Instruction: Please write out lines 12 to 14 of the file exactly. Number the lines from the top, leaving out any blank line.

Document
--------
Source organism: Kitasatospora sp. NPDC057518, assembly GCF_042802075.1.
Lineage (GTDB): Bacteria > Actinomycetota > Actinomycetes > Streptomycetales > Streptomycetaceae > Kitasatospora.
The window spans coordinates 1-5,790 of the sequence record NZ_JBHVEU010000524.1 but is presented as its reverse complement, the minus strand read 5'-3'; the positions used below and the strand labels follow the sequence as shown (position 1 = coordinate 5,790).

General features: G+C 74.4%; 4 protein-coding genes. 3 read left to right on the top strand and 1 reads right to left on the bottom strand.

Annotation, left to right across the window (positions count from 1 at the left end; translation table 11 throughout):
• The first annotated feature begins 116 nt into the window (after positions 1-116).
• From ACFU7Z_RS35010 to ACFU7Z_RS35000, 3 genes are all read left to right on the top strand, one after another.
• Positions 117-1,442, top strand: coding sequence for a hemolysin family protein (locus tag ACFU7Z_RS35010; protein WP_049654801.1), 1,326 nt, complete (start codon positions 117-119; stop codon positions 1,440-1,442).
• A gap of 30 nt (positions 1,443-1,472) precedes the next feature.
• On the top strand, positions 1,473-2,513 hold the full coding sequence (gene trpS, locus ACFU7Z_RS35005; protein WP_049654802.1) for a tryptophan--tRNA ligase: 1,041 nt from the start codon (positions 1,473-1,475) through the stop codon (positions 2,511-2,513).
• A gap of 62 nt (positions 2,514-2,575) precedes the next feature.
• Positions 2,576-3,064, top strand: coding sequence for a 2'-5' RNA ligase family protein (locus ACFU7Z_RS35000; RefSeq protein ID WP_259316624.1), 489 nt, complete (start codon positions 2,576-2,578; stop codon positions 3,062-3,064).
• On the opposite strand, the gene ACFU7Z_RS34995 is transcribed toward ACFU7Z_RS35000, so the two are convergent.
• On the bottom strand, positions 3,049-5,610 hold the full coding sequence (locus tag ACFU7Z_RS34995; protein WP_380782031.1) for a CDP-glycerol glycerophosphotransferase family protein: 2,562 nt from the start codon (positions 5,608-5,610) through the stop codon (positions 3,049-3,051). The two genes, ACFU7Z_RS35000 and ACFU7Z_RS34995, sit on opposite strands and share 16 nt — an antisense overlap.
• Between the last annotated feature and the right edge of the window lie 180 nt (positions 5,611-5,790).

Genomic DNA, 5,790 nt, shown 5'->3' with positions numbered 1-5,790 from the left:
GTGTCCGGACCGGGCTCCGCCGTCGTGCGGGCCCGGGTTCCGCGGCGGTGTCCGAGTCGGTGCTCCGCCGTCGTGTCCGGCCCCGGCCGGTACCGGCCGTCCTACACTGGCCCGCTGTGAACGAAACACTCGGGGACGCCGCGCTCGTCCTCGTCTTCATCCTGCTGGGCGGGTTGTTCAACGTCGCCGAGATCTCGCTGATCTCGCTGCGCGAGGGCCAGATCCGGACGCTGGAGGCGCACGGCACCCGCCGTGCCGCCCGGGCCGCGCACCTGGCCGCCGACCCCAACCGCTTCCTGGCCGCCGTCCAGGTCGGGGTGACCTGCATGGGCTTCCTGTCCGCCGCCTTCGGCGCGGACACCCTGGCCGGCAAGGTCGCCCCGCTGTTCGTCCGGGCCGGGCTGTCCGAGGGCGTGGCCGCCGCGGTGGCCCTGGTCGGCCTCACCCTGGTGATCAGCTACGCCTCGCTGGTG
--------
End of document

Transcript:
• Positions 2,576-3,064, top strand: coding sequence for a 2'-5' RNA ligase family protein (locus ACFU7Z_RS35000; RefSeq protein ID WP_259316624.1), 489 nt, complete (start codon positions 2,576-2,578; stop codon positions 3,062-3,064).
• On the opposite strand, the gene ACFU7Z_RS34995 is transcribed toward ACFU7Z_RS35000, so the two are convergent.
• On the bottom strand, positions 3,049-5,610 hold the full coding sequence (locus tag ACFU7Z_RS34995; protein WP_380782031.1) for a CDP-glycerol glycerophosphotransferase family protein: 2,562 nt from the start codon (positions 5,608-5,610) through the stop codon (positions 3,049-3,051). The two genes, ACFU7Z_RS35000 and ACFU7Z_RS34995, sit on opposite strands and share 16 nt — an antisense overlap.